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THE HARRIS DAILY TIMES. BARRE. VT.. SATURDAY. OCTOBER 20. 1D12.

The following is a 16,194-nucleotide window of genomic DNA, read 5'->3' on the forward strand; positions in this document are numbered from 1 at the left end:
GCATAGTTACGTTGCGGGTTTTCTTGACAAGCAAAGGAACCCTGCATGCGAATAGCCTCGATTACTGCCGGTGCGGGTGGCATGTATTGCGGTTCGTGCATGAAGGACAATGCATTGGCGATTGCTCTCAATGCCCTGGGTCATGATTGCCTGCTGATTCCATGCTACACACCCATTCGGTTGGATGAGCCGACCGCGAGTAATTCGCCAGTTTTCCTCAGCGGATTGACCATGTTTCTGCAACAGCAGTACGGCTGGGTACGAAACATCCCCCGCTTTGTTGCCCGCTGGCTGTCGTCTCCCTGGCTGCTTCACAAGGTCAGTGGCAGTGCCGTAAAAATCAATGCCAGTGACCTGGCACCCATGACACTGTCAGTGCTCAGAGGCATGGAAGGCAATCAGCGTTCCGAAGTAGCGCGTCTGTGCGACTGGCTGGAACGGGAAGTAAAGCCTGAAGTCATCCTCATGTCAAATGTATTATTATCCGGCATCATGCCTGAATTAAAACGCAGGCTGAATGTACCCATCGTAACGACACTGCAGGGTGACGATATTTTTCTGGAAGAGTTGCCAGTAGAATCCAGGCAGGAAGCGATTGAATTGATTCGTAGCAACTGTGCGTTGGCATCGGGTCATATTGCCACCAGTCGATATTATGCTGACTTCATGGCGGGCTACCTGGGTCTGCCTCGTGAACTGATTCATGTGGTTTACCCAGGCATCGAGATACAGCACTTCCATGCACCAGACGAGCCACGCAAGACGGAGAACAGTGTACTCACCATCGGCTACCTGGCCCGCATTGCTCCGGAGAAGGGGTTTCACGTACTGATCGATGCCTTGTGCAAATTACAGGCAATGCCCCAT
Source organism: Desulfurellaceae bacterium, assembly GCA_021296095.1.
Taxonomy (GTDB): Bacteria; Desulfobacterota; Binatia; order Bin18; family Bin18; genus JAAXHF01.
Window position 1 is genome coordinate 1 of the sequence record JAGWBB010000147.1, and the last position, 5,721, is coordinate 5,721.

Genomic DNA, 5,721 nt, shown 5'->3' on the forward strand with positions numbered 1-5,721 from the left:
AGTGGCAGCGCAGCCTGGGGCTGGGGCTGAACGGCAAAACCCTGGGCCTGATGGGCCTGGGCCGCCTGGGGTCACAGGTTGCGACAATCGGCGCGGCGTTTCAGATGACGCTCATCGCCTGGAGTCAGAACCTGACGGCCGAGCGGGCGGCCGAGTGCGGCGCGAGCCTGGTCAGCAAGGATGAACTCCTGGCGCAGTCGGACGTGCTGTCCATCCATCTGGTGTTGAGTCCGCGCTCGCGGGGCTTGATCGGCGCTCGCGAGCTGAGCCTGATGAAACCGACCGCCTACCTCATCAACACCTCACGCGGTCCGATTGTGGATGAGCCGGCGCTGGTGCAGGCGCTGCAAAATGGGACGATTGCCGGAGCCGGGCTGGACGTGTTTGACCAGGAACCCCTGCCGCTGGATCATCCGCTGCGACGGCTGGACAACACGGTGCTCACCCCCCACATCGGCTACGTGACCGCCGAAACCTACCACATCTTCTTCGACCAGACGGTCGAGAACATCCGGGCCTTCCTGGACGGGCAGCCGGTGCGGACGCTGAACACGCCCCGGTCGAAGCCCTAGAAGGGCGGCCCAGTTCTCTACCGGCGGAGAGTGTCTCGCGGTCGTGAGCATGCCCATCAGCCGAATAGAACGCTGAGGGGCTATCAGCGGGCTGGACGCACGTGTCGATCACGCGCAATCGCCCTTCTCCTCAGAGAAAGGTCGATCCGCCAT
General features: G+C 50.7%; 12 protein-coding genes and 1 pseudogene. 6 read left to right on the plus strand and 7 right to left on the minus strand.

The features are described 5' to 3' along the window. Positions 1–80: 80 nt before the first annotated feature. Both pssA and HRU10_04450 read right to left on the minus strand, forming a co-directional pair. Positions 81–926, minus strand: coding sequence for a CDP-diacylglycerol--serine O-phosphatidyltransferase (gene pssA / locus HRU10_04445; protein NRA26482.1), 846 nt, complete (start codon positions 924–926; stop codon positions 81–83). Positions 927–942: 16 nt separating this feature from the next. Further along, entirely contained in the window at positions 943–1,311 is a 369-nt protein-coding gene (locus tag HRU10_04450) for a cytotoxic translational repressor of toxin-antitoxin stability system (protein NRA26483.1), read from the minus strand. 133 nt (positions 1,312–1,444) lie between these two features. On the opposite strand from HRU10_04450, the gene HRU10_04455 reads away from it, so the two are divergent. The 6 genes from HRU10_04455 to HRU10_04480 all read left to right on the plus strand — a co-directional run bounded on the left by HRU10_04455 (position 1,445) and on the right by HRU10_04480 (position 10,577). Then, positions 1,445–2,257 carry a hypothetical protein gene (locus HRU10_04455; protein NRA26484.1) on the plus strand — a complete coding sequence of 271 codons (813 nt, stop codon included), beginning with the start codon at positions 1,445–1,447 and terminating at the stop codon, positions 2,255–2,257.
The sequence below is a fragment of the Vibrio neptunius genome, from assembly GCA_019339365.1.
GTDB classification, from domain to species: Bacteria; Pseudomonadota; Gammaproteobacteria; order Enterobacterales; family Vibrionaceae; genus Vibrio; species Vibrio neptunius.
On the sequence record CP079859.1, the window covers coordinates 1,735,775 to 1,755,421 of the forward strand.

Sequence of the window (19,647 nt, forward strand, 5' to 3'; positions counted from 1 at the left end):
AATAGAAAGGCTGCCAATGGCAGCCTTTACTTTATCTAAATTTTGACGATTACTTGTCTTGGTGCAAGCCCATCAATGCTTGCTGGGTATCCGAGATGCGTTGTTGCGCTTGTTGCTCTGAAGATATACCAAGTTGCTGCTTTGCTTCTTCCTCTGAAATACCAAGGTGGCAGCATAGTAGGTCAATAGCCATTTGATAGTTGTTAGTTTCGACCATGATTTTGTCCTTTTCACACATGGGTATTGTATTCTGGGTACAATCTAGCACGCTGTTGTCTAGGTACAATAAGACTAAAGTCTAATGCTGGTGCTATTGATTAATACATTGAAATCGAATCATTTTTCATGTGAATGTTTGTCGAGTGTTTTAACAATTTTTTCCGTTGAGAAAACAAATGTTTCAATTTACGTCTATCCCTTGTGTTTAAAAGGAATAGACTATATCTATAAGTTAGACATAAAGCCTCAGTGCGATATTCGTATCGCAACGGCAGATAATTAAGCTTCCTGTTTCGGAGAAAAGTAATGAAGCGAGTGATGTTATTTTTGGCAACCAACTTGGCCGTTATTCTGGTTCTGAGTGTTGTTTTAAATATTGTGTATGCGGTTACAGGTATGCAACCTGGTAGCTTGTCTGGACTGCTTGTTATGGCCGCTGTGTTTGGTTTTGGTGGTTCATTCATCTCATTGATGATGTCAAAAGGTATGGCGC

Help Wanted in Barre And Furnished by the Help of Barre People. Those who suffer with kidney back ache, urinary ill or any little kidney or bladder disorder, want kidney help. Who can better advise tlmn some Hurre resident, who hail also aulfercd, but hits hud relief. Harre people recommend noun s Kinney nils. J lore s one case and there are many others. Frank K. Adams, 47 Klin street, Barre, Vt., says: "I have used Donn's Kid ney Pills for several months, and they have proved a valuable remedy. Fat some time I had been troubled by my kidneys. My bnck aehed nd I hud pains in my sides. Donn's Kidney Pills cured the puins, and I highly rccomnionJ .' them." For snlo hy nil dealers. Price, 30 cents. Foster-Milburn Co., Buffalo, New York, sole agents for. the tinted States. Kemembor the name Donn's and take no other. RANDOLPH. WATERBURY. Winooski River High and Some Damage Is Done to Bridge. The heavy rain of the past, two days has swelled the streams so that the brooks are torrents. Xot much barm is reported except that the abutment on one side of the twin bridges went out, so that the ronil has had to be closed. On the Duxbury side, where work is being done on the road, much delay was cuuseil and some damage. Miss Ruth Ilaydcn, who is employed by Mrs. 1). W. Cooley, lias been called home by the iilness of her mother. The initiation which was to have taken place at the regular meeting of Queen Ksther chapter, O. E. S., next Wednesday night, has been postponed until the district meeting. The subject of Rev. W. L. Boicourt's sermon to-niorrow morning at the Con , gregational church is "The Creation of Public Opinion." In fly' evening special slides will be shown illustrating our mis sionary work. Miss Carrie Straw of Stowe was a guest of her cousin, Mrs. Bugbee, on Wednesday. At the Methodist church to-morrow, the Rev. W. K. Douglass will preach, the regular sermon being preceded by a five miuute talk to the children. In the evening the large chorus choir of girls will sing. A Hallowe'en social for the whole Sun day school of the Methodist church is plnnncd for the evening of Oct. 31. On Friday evening, Nov. 1, at the opera house comes the second of the five numbers in the Waterbury lecture and entertainment course, the Southland Singers being the entertaining feature. S. W. Ouptil has gone to Northfield, where he has employment. Should tho sitttntion be what he expects, the family will go later. Dr. Bugbee was' called to West Hart ford Thursday night bv the ' death of his mother, who has been ill for some time with heart trouble. The doctor's father died about six weeks ago. Mrs. Bugbee and children go to-dav. The funeral will be to-morrow. The doctor's dental office will be open on Monday. E. E. Foss is suffering from an attack of the shingles. The boy scouts entertained the Ver mont Girls at the Congregational church Wednesday evening. Games were played and refreshments served. Union School Superintendent R. W. Palmer, Miss Elsie Hooker, Miss Bello Anderson, Miss Carpenter and Mrs. E. T. Houston are among those attending the state teachers' convention at Rutland. The Shakespeare club meets Monday afternoon with Mrs. If. B. Lease. Miss Sarah Graves has returned from a visit to her brother, Frank K. Graves, in Provineetown. Mass. Charles A. Abbott is moving from Mrs. Minnie Brown's house to the farm he recently purchased of S. C. Wheeler. Dr. .1. F. Claire has purchased the Do ineritt farm owned jointly by the W. V. Bryan estate and Frank Bryan. Miss Ethel Morrison is in Lyndonville visiting Mrs. Lorenzo Eaton and Mrs. Gates, formerly Mabelle and June Roys. Mrs. ,T. W. Moody is visiting her daughter in Iberville, P. Q. Reception in Honor of Willard Gay on His 90th Birthday. A large reception was given at tho home of Willard Gay by his daughter, Mrs. E. O. Blanchai'd on rilay after noon, in honor of the 00th birthday an niversary of her father. The pleasant homo was made doubly attractive by decorations, which were prepared with much skill, especially so in tho dining room, which wa decorated with cui Mowers and smilax. Tho table had a large birthday coke for a centerpiece, on which were placed candles of differ ent colors, mid red curnations were plentifully spread about on the cloth, on which were festoons of. smilax. At this table were served punch, new cider, and cocoa, with wafers, Mrs. Viall ami Mrs. H. II. Paige presiding over tho same. Mr. Gay was seated in bis wheel chair in the parlor, and here he received his guests. Willard Gay was born in Stockbridire. October 25, 1H22, tho son of Daniel and Sally (Baker) Gay, and it was in this town that ho received his education. At an early age he entered a store as clerk, and there acquired a taste for mcrcnntile life, which he toi- lowcd for so many rears. In 1851 he came to Randolph and engaged in the dry goods liusiness with Jlarvey paiu ing, under the firm of Spalding & (Jay. In 18oH he bought out the hardware bus iness of R. T. DuBois, who removed to Northfield, and continued this business until February 21, 18ii2, when the store and stock was destroyed by fire. That same year Mr. DuBois returned from Northfield. and Mr. Gay formed a part nership with him under the firm name of DuBois & Gay, which lias never been dissolved. In 1871 the hardware busi ness was sold to J. II. Lanison, ami Du Bois & Gay engaged in a private bank ing business, which continued till the organization of the Randolph National bank. During a residence here of sixty years, Mr. Gay has ever been interestedd in everything to promote the welfare and prosperity of the village and has always been among the first to take active measures to bring about a desired result. Mr. Gay is a Democrat. He has served many offices of trust in town and village, and was once the candidate for his party for state treasurer. Mr. (Jay has been the director of the Na tional bank, and is now its vice presi dent. He is a prominent member of the I. O. O. F. and the oldest member of Phoenix lodge, No. 28, F. & A. M., and also tho oldest Mason in the state. On January 15, 1852, he married Susan S., daughter of Earl and Anne (Lamson) DuBois and to them were born two chil dren, a son who died in infancy, ami Mary Alice, tho wife of Dr. E. O. Blanchard, who now lives in the Gay home and ministers to her father. Mrs. Gay died in 1895. In the long life which Mr". Gay has passed here, he has gained a large circle of friends, who' unite in wishing him many more pleasant years. For the last few months, he has not been able to be about the streets, but he is interested in all the current' events of town and state, and is always de ligbted to welcome his friends to his home. Miss Sadie I.amb arrived here from Northfield on Friday to pass a short time wth Mrs. W. B. Viall, her sister. Mrs. Mary Strong left Friday for Keene, N. II.. to pass some time with her brother, Herbert Viall, of that city. A daughter, Barbara, weighing nine and one-half pounds, was born at the sanatorium on Friday morning, October 25th, to Mr. and Mrs". Harold Perkins of Bethel. Mrs. Joseph Manning from East Granville arrived on Friday for a short visit with her mother, Mrs. Jennie Smith. Mr. and Mrs. S. L. Homer, of Cam bridge, Mass., who have been here for a month with Mrs. Horner's sister, Mrs. F. II. Ketchum, left Friday for their home, and Mr. and Mrs. Ketchum accom panied them as far as Concord, N. H., where they will pass ten days with Mr. and Mrs. A. L. Howe. Mrs. Leon Ditty died at the sanato Worms In Children. If mothers only knew the torture the little ones may suffer from worms) Thousand of children have stomach worms or pin worms and their parents do not know it. They doctor them for other ailments. Signs of worms aret Indigestion, with a rariable appetite) abnormal craving for sweets; nausea .and vomiting; swollen upper lip; sour tongue; offensive breath; hard and full belly with occasional gripings and pains about the navel; face at one time flushed, then pale and In a few cases the face takes on a dull leaden hue. Eyes heavy and dull, twitch ing eyelids; itching of thenosc; itching of the rectum; short, dry cough; grinding of the teeth; little red points sticking out on tongue; starting during sleep; slow fever; pulse quickened and irregular; body maybe hot; and often, in children, convulsions. Don't delay I Delays are dangerous. Give the children at once some of Dr. True's Elixir. Directions on the bottle. Sold by all dealers at 35c, 50c and $1.00. Thousands of grateful mothers have given my Dr. True's Elixir to sick children and lestored them to health. ICEBERG LOOKOUT SHIP FOR THE MID-ATLANTIC Is Proposition of British Board of Trade as the Outcome of the Titanic Dis asterOther Notes from London. London, Oct. 2(1. A permanent iceberg lookout ship in mid-Atlantic is suggest ed by tho British Board of Trade as a sequel to the report of Lord Mersey on the Titanic disaster. At present the plan is being consid ered by the advisory committeo of the Board of Trade. If the proposals are carried out. the vessel will he stationed in the truck of Atlantic travel and she will cruise along the boundaries of the ice region. She will then be in a posi tion to warn the hurrying liners by her powerful wireless equipment of the ex act position of the various lee fields. The proposed ship will also send warn ing of drifting icebergs and any dere licts which she may encounter. According to reports made to the ad visory committee, the. most suitable ice here ship would bo about 2,IHH tons dis placement:" 25(1 feet long and 32 feet liroiid, with a draft of 12 feet 0 inches. She would have a speed of 10 knots and consume about 12 tons of coal every 24 hours. Her wireless telegraph equip ment wou(d be of tho most powerful type and widest range. The Board of Trade officials express the belief that the stationing of such a ship in mid-ocean would add immeasure ably to the safety of ocean traveling. At Fountains & Elsewhere Ask for to LICK'S Ths Original and Genuine ALTED MILK The Food-drink for All Ages. At restaurants hotels, and fountains. Delicious, invigorating and sustaining. Keep it on your sideboard at home. Don't travel without it. A quick lunch prepared in a minute. Take no Imitation. .lust say "UORLICK'i" Not in Any Sffliffk Trust MAGAZINE REVIEW and a half sister, Miss Mary Boyce, who is employed iri the telephone ex change in this place, and a brother, John Boyce, of Washington, 1). C. Mrs. Ditty was 37 years of age. The body was taken at once to her home in Northfield, and as soon as the brother can arrive, the funeral will be held from her late residence, the hour and day not as yet having been definitely settled upon, but it will probably be held on Sunday. Norwich University. - John C. Codv, who has been hero for the past three years, has gone to Saek ctt's Harbor, N. Y. The whole fresh man class has been vaccinated bv tho resident surgeon by orders of the college authorities. Several have begun to work in good shape. Make-up examinations will be given next Thursday, so as to give all those deficient in last semester's work a chance to make it up The aca demic marks for the last month were posted the first of the week. Rollin A. Burditt of Rutland, who was absent most of last year, has returned and has taken up his studies here. President Charles H. Spooner was in Montpelier a couple of days the first -of the week. The football team left yesterday for x-..i. i i -in' ..!. ,, ,, !. . , OBeh tune the horse races, Fordham. About sixteen men took the i . . . trip. The football men have turned out in extra large numbers for the past week and Coach Zell is making good improve ments in the team. Judge Edgar J. Sherman and wife of Sherman farms, Windsor, Yt., were guests at the univer sity on Friday. (Jen. Uarr of Canaan, X. II., has joined Mrs. Barr here at the home of their daughter, Mrs. Frank Tompkins. American-bred race horses have won more events this year' than ever before on tho English turf. Among them the offspring of James It. Keane's once fa mous sprinter Yoter figure the most frequently, two of his sons. Election and Selectman, having upset theorists on breeding by winning long-distance races. Golden Rod and Coney Island, two English-bred grandsons of J. B. Hag- gins Emperor of Norfolk, also proved themselves good winners this season. August Belmont's Tracery has won J-IS.OIH) and H. B. Lhiryoa's Sweeper II $30,000 during the year. Duryea has also won as mucb more in France with Shannon, an American-bred colt sired oy the brilliant race horse Irish Lad out of Census by Ethelbert. Th trreatest winner of the season is not American-bred, but this horse 1'rinea L,,, ti,e wall l nun me nas neon rumen in an oi ins stake races by the American jockey, Frank O'Xeil," who comes from Paris In an article entitled "The Drama of Wanes,'' in the November American Magazine, the author, Mary Field, tells a great many stories gathered from working people. Following is ait ex tract: "I found Mrs. Markovitz washing her face at the sink with scented soap. She dried her bands ami face on a towel, a real towel, a hand towel. "When my husband made more money, we moved, first thing, where there is more sun for tho children. We got five rooms now and wo ain't got no boarders. Hones', it's this way, when you got boarders you ain't- got really a home. -Now we got ! 1 nope to uou we can i WASHINGTON. all Tho board of health has. closed public buildings for the present. George Foote, who has carried on the M. C. Metealf farm the past year, mov ed yesterday to a farm in Royalton. Nearly all the school children have taken advantage of tho free vaccination offered by the town and have been vac cinated. The followers of Wilson and Marshall believe it is better late than never, as they are getting out their flagpoles and will soon have their banner afloat. Danny Maher. who has asain taken his old place as head of the list of win ning jockeys, has signed a renewal of his contract for first call on his services with Lord Rosebcry. Maher has re fused offers of second and third call on his services, and when he is not re quired to ride for Lord Rosebcry he will be a free lance. WEBSTERVILLE. Baptist church of Webstcrville, Robert L. Caster, pastor: Morning service at 10:30; Bible school at 11:30; junior meeting at 3 p. m.; senior meeting at 0:30 p. m.: evening service at 7 o'clock, the Bridge ot faith." Kegu subject. rium on Friday morning at half past 2 lar prayer and praise meeting Thurs day evening at 7 o clock. A llalloweii o'clock from heart failure, following an operation for goitre a few days ago. Mrs. Ditty was the daughter of the late Azro and Elvira (Ryder) Boyce, who formerly lived here and at Braintree. Deceased is survived by her husband and four children, the oldest being eighteen years of age, a step-mother Irving hero, Constipated? Go To Your Doctor It is impossible to be well, simply impossible, if the bowels are consti pated. Waste products, poisonous substances, must be removed from the body at least once each day, or there will be trouble. Ask your doctor about Ayer's Pills, gently laxative, all vegetable. He Knows wny tney act directly on the liver. " ' ii i .iih. iim jm, J. P. AjerCo., Jewell, Jim. social Wednesday evening at 7:30. The world's consumption of cotton is increasing rapidly, according to the an nual statistics of cotton stocks and con sumption issued by the International Federation of Master Cotton Spinners. Tho figures rose from llJV.ffl.401 bales in 1010-11 to 13.n.".7.3.'K in 10111'i. At the same time spinners' stocks of Ameri can cotton have increased by nearly a million bales. The report points out that as the world's spindles have only increased in this time from 137,2"8,Vo2 to 137,003. 103, it is clear that the season just end ed has been extraordinarily free from "short time'" and labor disputes involv ing long and expensive stoppages. Depending upon reports of a bumper cotton crop in tho United States, the Lancashire spinners are looking forward t a season of unprecedented prosperity. Lord Denman. the governor-general of Australia, has been practically expelled from Sydney by the authorities of New South Wales, and the matter has caused some hard things to be said of the Aus tralian state in England. Personally Lord Denman has had keep it!" She settled back in her chair with a sigh of satisfaction. 'I took my little sivter out from Russia; she's here, too, hut your family ain't like boarders. She's in the degraded room at school where they puts tho greenies when they first come to America. I think it's swell to get an education, 'cause then you marry up a dentist or a lawyer. Here's her p ichor.' Sho took down the picture-postal album from the shelf, gaily decorated with paper napkins. Suddenly she rec- oclected herself. 'Why look at us! Set- in' in the kitchen. Come in the parlor.' We stopped into tho sacred little place, stiff ami shiny with its highly shellacked furniture, backed rigidly An enlarged era von photograph of a terrified bride on the wall. Written on their young, anxious faces. I read again the words: 'Wo got a home, I hope to God we can keep it.' " Fall Outfitting is now ready! We're on tip-toe to serve you with the best Clothes, Hats and Toggery for fall and winter wear that the country produces. NOTICE. CAN YOU BEAT 44 THIS RECORD? A leading Vermont farmer bought of us a Climax Cutter and an S H. 1. 'Reliance Line" engine he liked these so well he then bought an engine for pumping and a 5 II. V. one for general purposes. lie has never tilled less than 1.1 silos a year, and his work has been done on time. To-day as a result there are not less than 40 "Reliance Line" engines at work in his vicinity. Ask for our new Catalogue D. which will give you full particular. Write us or see C. E. Scar lea, our general agent at Barre. or J. L. Ark ley, Barre. Bracket!, Shaw & Lunl Co., ?:;fSrrpV:?: 62 North Washington Street, Boston. Somersorth, N. H. TO WHOM IT MAY CONCERN'; The Peerless Granite Company, a partnership heretofore existing and composed of three partners, namely, George Jura, Lui Juras and Henry W. Carr, has been dissolved by mutual agreement, the said Henry W. Carr having withdrawn from the co-partnership. The business will be caried on under the same name by the co-partners, George .Turas and Lui Juras. GEORGK .H'RAS, LUI JURAS. Woodrow Wilson on Pure Food. Woodrow Wilson, Democratic -candidate for the presidency, contributes an article to the Novemlier Woman's Home Companion entitled "The New Meaning of oGvernment," in which he makes the poi'it that those who govern us at Washington must ecp house" for the whole people and 'not put the revenues of the government at the disposal of a limited governing class. Following is an extract : "Consider the duty of the government regarding pure food. The new aspect of government is very well illustrated in the care that government takes, when it is justly conducted, to see to it that tlie food the people eat is pure. Pure food laws, whether of the state or of the nation, are of capital and fundamen tal importance. No man should bo al- lowed to sell impure food, or adulter ated food, or food from which the nutri tions ijuality has been taken. And one of the greatest scandals of our time is that the pure fool laws wo fought so hard to get are so often ignored and violated and circumvented. This is not as new a function of gov ernment as some people suppose, but it is one which, unfortunately, our own government, state and federal, took up very tardily, and which required the persistent agitation of such men as Doctor Wiley to make effective in the field of public opinion. "I do not know any function of gov ernment in which the t sides we have t : : 1 .u PLEASING PRICES ALWAYS Lamorey Clothing Co. Yturs for Better Things to Wear ment is that the government should be absolutely independent of the influences which would resist or impair the appli cation of such laws. It must be beyond Wing "reached" in any way. Its inspection of food must bo thorough, intelligent, fearless; and its applica tion of the law must be absolutely without refpeet of person or interests, financial or political. "It is a serious question now in many quarters whether these things can be mid either of our pure food laws or of their administration. Until that doubt is entirely removed, our government wiii not have squared itself with the duty and the standard of the times." 'early illustrated. In the first place, the law muf-t bo clear, explicit, founded upon fact, unmistakable in its com mands and in its penalties. Hut the law will not enforce itself. "And .the judUpensible second require- Information in regard to annuities given on request. Wo still find that there are people who do not understand them. When writing, please quote age and sex. National Life Insurance Company of Vermont. (Mu tual.) S. S. riallard. general agent, Law rence building, Montpelier," Vt. CASTOR 5 A For Infants and Children. The Kind You Kava Always Bought nothing to do with the dispute which has 1 10 ,;lk mne f ; politics are more caused nis eviction irom me oiuciai -residence, and he is tho victim of a quarrel b'tween tho state and federal ministers. Tho commonwealth wanted to start a postal savings bank, but as this would have competed with the existing state bank, the state authorities opposed the idea bitterly. To bring pressure to bear on the fed eral authorities, a means was found in the threat to resume possession of Gov ernment House, tho residence of the governor-general, which is state property. The excuse was given that the ground were needed for a park and the house for a museum. At any rate the governor general was compelled to seek new quar ters in Melbourne, and on his departure the mayor of Sydney presented him with an address expressing the regret and in dignation of the citizens at the circum stances of his departure. 1 Bears ths Signature THE MONTPELIER & WELLS RIVER RAILROAD WINTER TRAIN SCHEDULE EffECTIVE SEPTEMBER 30, 1912. BETWEEN CARRE, MONTPELIER AND BOSTON. TUPOUl.Il COACH lo nrre t 7:20 a. m. and Montpelier at 8 a. m. DAILY LNrT SUNDAY, arriving in ISoston at :4." p. m. LOCAL TRAIN 1-sves Rarre at 12:2" p. m. and Montpflicr at 1:10 p. m. DAILY LNCK1T SUNDAY, arriving in Rostoa a! 8 p. m. PULLM AN STr.KlNC. CAT! 1. vr r.rre t !:S0 p. m. and Mmt-p- i.er t 10 p. m. PAIt.Y, arriving :n IV-ton at 7:31 a, iru THf.orr.il OUCH leaves r..w.tnn DAILY FXCFTT SUNDAY at 10 a. m arriv.nj in Mcnijx!;r at l:f1 p. m. and Harre at 5-.Z2 p. t.j. 3 UI I MAX SITFriNG CAP. Wtm P..;cn IUTLY at (5:3-1 p. m., rr. i..g 1,1 M jr-f-eiier at 7:.1 a. in. uil Parre at S a. m. I-V- l'-- , W '--: fa f . f 's j?''- L". -'V-Lr . ' ''. 1 1 . I ' r - ' "5w.s is -'iit:i-'-t-:j':,v-i If you want your deer bead mount ed proper sand it to GEO. S. TUTTLE, TAXIDERMIST. SOUTH BTCOATE. TERMOXT. hm4 far prlr H- aaI T tr.aa. Mtaia awthatl. The Federation of tho Rritish West In. dian colonics is probably to be brought before the liritish government for ap proval very shortly. Tho propoj-ed federation has been much discussed since tho colonial ollice granted permission for the trade agree ment between Canada ami tlie est In dian colonies. C. Gideon Murray, ad ministrator of St. Vincent, lately pro pared a scheme for tho federation, but this proved unacceptable to tho West In dies because it excluded from tho plan Jamaica, the Bahamas and Pritish Hon duras. Tho influence of tho colonial office will carry great weight if it inclines to aid the projiosod federation, for it controls all of tho colonies except I'.arh.ulocs, which has a constitution which gives it a more nearly responsible . government than any other colony outside of the dominions. One of tho initial difficult irs to be overcome in the efforts at federation will he concerned with tho maintenance of this constitution. It has been proposed to overcome this difficulty by making Barbadocs the seat of tho new federal government. It is claimed that toleration would greatly reduce the co-.t ff administration, which is now disproportionately high; that it would lead to tho establishment of a comon treasury, thereby enhancing tho credit of the colonics: tint it oull result in tho abolition "f tho preent customs dntiea hih tho iln! have raised against each other, and that it would gradually establish uniform laws in place of tho present tangled skein of imperial laws and orders in council. Notice. Free TaeHnitinn fnr residents -of the tnn of Orange will be given at the town hall-, in rne on Monday and Tn-sdav. tM-ber is arid 2!'. from 1:30 to 4 :.!. I f!v idcr of board of Healtfc, Orange,1 Vt." trt. 2L IP12. WARNING FOR NOVEMBER ELECTION FOR PRESI DENTIAL ELECTORS. The freemen of the city of Barre, Ver mont, are hereby notified and warned to meet on Tuesday, November 5, 1SU2, at 0 o'clock in the forenoon, in their re spective wards at the several voting places hereinafter named, for the purpose of electing such number of electors of president and vice-president of tlie I nit ed States as tho state of Vermont Is entitled to. The following are desig nated as voting places, viz.: Ward one, Church street school build ing. Word two, Spaulding graded achool building. Ward three. Summer street school j building. Ward lour, lieckley street scliool build ing. Ward five, Plackwcll street hose house. Ward six, city court room, city hall. Dated at tho city of P.arre, Vt., this 10th day of October, A. D. 1912. L. II. THURSTON, Mayor. Tungsten Lamps CHEAPER See our new 8-1216 c. p. Tungstens, the first in the city. The New Prices: 10 watt 8 c. p. - 40c 15 watt 12 c. p. - 40c 20 watt 16 c. p. - 40c 25 watt 20 c. p. - 40c 40 watt 32 c. p. - 45c 60 watt 4S c. p. - 60c 100 watt SO c. p. - 90c 150 ratt 120 c. p. $1.35 250 watt 200 c. p. $2.35 If Lincoln Could Return. On Sunday, September 22, in negro churches, everywhere, men and women of dark skin celebrated the fiftieth anni versary of the first emancipation procla mation. It was an occasion which might well have been made a day of heart-searching, to ask ourselves wheth er, in our treatment of tlie negro, the nation as a whole is honoring the mem ory of Lincoln himself, and of those who labored, fought and died to abolish slav ery. Are we, as a nation, dealing fair ly with the negro! " In the November number of The Cen tury we group examples of the work of four members of tho race in prose. poetry, art and musical composition, the first lieing a paper of entire authorita- tiveness and sintrular moderation of tone. . Dr. Washington, with the daunt less faith and courage which have car ried liim so far, sets forth his answer to the question whether the American netrro is bavins a fair chance. Discour agement he will not admit; he fixes his i eyes ever upon the h(pelul signs. "That Dr. Washington serves a use ful purpose in over presenting the cheer ful side is obvious. But he who fifty years after emancipation would stop there would see but one side of the ques tion. The shadows upon the race which tho head of the Tuskogeo glides over so lightly lie heavily upon ever-growing numbers of intellectual colored people, who are moved but little by figures of increased negro farm holdings, by sta tistics about negro grocers. lawyers, physicians and teachers. Grateful as their hearts may be that they are to-day in possession of their own bodies, they regard the future with troubled eyes. Looking upon their children they nsk with panic and fear if these are to be the children of tho ghettos now being established, set apart as though leprous, with one avenue of advancement after another closed to them, denied the par ticipation in government guaranteed to them by law, and in some statea put be yond the pale of law. They read that the American Bar association has virtu ally drawn the color line. They road almost every week of men of their race burned to the stake north and south j of their women, done to death, ruthless ly shot out of semblance to their Maker, by the mobs that destroy them in the name of the purity of the white race! Every negro criminal becomes a liv ing indictment of his people. Bitterest of all, they cannot defend themselves against official wrongdoing, for having only a phantom ballot in their hands, the vilest sherilT is beyond their reach. This i the reverse of the picture and its nathos is bevond description. What would Lincoln say? Would he, if reem bodied, declare that the negro, for all his progress, is having a fair chance, north or south, to-day ? Acquainted In Court. "And 1 Huppose." said SIlss Gnshins ton. "that while In London you were ot court?" . "Only once." admitted Mrs. Lush Ington, blushing. "But 1 wasn't guilty and 1 srot off wltb a reprimand." Newport News. Woman's Prograsa. Baeon 1 see an electric motor to move a cradle or a child' rocking borse has been patented by a woman. Flgbert If trie women keep on they will leave nothing for the husband to do while they are out Toting. Yonkers Statesman. A Demagogue. "Father." saiO the small bojr, "what is n demagogue?" "A demagogue, my aon. Is a man who can entertnin nu nudteuce so thorough ly that people don't care what his per sonal opinions happen to be." Spokaue Chronicle. Praoaution. Rrlggs Does your wife laugh when you tell her a funny story? Bragg Ob. yes: always tell her beforehand ttiat it Is funny. A friendly thought Is the purest gift a man can afford to man. Carlyle. Frosted Bowl, 5c extra. Barre Electric Co., 13S Kartk Maia Straet WaaaW I lack. TeWvkaM M-W Here is an engine that you would appreciate. Jt is 7 H. V. It ia easy to operate. It is light in weight. (Two men can handle it any where.) It is air cooled, no water to freeze, and the proper cooling i abso lutely guaranteed. I will, if you wish, give you the names of 20 men in Washington county who are getting satisfactory work from this make of engine. This particular engine I have used for my own threshing and wood cutting, and will sell it now at a satisfactory reduction from the regu lar price, and will guarantee to the purchaser one of the best engine in tnia state or any other. A man who want a reliable power for hi wn use, or a money earner to di custom threshing, wood sawing, en silage cutting, or feed grinding, will find this engine a winner. A. W. ALLEN, Averill Mills South Main Street . : ' . J